Male dominance in liver cancer suggested that the
AR would be a key factor, as well. (About 74 percent
of liver cancer cases occur in men.) Chang's objective
was to locate a new pathway for treatment that would
not require depletion of androgen levels in the entire
body, which amounts to castration and causes severe
side effects for patients.
His study took the first step toward demonstrating
this could be done, at least for early stage liver
cancer. Researchers showed that an experimental drug,
ASC-J9, attacked and degraded the faulty AR, and suppressed
liver tumors in mice.
Chang developed ASC-J9 earlier this decade and first
reported on its clinical potential in March 2007 in
the journal Nature Medicine. The drug is a
synthetic compound loosely based on the compounds
found in curcumin, the polyphenol that gives the spice
tumeric its yellow color. It has been used for centuries
as a folk medicine in Asia and India. In this case,
however, scientists significantly altered the natural
substance to be more powerful, and are carefully screening
it for safety and effectiveness.
AndroScience Corp., a biotech company founded by Chang
and others in 2000, is evaluating ASC-J9 in several
clinical settings, although not yet in the treatment
of liver cancer, Chang said. The URMC owns a stake
in AndroScience and has licensed several of Chang's
In the current study, researchers found that AR cooperates
with the hepatitis B virus to trigger the expression
of several oncogenes, resulting in normal liver cells
transforming into cancer cells. Furthermore, they
showed that liver tumors without the AR had fewer
proliferating cancer cells, which helps to explain
the gender disparity in the disease.
Some of the findings are in agreement with earlier
studies by Chang's lab on the role of AR in prostate
cancer. Just as in prostate cancer, the liver tumor
microenvironment is rich in various cell types, each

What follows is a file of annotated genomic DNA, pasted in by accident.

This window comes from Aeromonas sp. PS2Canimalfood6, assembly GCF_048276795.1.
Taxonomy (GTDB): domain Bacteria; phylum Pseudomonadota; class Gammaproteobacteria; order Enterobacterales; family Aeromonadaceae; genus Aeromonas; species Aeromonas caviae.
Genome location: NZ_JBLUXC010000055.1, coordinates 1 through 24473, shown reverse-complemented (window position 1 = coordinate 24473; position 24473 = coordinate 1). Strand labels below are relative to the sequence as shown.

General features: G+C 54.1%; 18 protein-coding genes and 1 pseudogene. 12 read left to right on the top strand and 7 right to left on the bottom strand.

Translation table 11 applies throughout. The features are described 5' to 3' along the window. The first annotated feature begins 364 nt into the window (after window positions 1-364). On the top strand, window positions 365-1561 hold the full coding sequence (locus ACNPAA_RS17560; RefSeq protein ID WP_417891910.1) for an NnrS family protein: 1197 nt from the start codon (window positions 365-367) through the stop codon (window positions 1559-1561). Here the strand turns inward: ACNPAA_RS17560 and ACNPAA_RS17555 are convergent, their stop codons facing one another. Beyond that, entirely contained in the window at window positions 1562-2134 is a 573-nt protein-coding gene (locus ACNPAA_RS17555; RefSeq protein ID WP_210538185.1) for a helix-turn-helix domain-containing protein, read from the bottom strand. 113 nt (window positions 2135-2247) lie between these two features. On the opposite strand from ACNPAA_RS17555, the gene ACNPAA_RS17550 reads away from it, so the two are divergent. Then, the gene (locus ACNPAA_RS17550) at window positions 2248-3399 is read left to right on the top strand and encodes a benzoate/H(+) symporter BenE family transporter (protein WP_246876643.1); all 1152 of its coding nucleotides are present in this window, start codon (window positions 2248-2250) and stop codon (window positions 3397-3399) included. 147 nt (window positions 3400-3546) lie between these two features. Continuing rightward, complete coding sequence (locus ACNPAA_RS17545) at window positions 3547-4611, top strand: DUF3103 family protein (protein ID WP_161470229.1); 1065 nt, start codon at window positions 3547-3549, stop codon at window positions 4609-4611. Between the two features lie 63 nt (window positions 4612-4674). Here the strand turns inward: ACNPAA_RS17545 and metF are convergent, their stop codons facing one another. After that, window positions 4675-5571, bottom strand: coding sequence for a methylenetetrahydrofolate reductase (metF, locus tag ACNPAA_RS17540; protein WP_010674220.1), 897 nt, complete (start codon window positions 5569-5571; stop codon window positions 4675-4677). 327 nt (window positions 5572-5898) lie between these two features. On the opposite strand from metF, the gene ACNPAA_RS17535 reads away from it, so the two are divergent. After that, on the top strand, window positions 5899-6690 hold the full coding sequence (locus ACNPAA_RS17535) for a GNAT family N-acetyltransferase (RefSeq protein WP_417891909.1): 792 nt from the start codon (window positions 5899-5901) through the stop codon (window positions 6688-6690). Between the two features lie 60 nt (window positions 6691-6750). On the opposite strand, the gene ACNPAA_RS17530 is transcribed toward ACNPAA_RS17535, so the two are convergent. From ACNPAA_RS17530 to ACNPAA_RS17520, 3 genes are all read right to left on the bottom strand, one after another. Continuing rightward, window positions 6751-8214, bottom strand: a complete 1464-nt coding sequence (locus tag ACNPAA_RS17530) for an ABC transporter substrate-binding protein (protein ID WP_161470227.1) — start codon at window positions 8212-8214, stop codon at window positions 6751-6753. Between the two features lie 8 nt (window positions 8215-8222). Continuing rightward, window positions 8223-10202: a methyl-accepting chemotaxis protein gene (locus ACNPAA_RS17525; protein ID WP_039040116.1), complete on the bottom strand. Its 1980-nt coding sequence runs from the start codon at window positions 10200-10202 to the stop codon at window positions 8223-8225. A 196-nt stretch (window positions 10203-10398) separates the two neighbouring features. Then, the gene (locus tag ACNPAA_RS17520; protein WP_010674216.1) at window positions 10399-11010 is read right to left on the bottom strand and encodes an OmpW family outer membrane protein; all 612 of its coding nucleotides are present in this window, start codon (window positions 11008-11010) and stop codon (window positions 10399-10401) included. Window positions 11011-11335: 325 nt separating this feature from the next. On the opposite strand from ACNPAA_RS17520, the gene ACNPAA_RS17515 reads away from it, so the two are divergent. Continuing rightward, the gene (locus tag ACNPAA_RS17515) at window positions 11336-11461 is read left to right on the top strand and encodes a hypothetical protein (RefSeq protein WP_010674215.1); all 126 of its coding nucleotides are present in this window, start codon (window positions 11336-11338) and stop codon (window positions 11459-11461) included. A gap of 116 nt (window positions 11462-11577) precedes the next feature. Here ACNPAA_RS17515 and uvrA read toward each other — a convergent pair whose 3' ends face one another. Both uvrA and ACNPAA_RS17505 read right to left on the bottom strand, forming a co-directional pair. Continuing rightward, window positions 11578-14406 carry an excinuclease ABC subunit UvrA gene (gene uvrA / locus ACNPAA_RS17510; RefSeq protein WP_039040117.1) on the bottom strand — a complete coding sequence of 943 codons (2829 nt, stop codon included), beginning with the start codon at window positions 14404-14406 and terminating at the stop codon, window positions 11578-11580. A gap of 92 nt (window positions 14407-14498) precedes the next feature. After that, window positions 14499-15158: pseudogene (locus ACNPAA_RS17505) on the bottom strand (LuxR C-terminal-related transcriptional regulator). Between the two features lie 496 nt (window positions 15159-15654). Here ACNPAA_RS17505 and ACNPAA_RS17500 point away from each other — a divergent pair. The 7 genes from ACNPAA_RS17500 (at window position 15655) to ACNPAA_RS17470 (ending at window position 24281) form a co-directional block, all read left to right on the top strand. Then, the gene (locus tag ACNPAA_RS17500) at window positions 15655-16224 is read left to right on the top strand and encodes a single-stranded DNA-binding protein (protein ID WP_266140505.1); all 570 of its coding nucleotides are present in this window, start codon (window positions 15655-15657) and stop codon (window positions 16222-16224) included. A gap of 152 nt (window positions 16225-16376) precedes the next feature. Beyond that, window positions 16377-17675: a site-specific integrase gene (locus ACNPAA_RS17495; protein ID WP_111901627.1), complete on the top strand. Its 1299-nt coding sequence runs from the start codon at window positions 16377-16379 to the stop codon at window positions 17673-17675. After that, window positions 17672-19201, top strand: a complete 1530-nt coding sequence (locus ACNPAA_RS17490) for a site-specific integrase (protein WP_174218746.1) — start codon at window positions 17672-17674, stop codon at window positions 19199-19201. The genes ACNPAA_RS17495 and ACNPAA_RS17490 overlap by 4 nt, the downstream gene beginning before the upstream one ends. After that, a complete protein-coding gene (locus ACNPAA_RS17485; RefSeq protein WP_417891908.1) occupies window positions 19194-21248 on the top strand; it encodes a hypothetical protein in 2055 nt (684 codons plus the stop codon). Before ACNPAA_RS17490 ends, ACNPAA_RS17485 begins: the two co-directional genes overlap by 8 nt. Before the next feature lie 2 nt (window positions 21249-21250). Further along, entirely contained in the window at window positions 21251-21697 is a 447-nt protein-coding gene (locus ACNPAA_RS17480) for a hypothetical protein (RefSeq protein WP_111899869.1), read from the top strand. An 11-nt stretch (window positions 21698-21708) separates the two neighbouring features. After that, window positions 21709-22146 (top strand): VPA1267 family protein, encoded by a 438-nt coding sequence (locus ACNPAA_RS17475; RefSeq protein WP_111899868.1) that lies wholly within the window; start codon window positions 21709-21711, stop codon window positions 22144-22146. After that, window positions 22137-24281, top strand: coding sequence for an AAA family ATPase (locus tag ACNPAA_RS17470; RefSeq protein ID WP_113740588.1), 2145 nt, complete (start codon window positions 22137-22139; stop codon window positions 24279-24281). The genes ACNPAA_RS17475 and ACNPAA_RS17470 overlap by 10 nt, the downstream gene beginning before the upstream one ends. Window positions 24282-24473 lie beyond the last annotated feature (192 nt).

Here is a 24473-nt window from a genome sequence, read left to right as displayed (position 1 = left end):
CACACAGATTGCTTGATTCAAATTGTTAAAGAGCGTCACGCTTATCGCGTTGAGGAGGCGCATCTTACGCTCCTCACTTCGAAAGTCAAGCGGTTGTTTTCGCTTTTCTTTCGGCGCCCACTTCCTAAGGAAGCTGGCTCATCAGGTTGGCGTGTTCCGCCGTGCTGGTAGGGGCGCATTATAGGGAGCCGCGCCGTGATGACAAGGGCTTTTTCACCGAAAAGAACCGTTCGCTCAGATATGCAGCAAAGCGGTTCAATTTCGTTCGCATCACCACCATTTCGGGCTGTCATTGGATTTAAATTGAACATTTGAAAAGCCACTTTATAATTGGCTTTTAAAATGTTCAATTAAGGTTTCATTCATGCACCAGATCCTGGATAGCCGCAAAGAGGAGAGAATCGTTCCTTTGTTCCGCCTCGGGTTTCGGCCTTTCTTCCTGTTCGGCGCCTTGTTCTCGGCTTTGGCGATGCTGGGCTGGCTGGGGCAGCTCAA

of which has a distinct role in promoting the cancer.
"It will be interesting to see if targeting AR
at different stages or in different liver cancer cell
types may also lead to differential effects during
the progression of cancer," the paper concluded.
The hepatitis B and C viruses account for approximately
80 percent of primary liver cancer cases worldwide.
Newborn vaccines and screenings for HBV and HCV, particularly
in Asian and African countries, have reduced the incidence
of liver cancer in later years. Still, an estimated
560,000 new cases are diagnosed annually. In high-risk
areas such as China, Japan and sub-Saharan Africa
the male-to-female ratio of liver cancer can be as
high as 8 to 1. The current best treatment is surgery;
median survival is generally six months.
Investigator affiliations: Institute of Basic Medical
Sciences, National Cheng Kung University, Tainan,
Taiwan; George Whipple Lab for Cancer Research, Departments
of Pathology and Urology and Wilmot Cancer Center,
University of Rochester Medical Center, Rochester,
NY; Sex Hormone Research Center, Graduate Institute
of Clinical Medical Science, Department of Obstetrics
and Gynecology, China Medical University/Hospital,
Taichung, Taiwan; Division of Hematology-Oncology,
Department of Internal Medicine, Chang Gung University/Memorial
Hospital, Taoyuan, Taiwan; Department of Molecular
Microbiology and Immunology, University of Southern
California, Los Angeles, CA.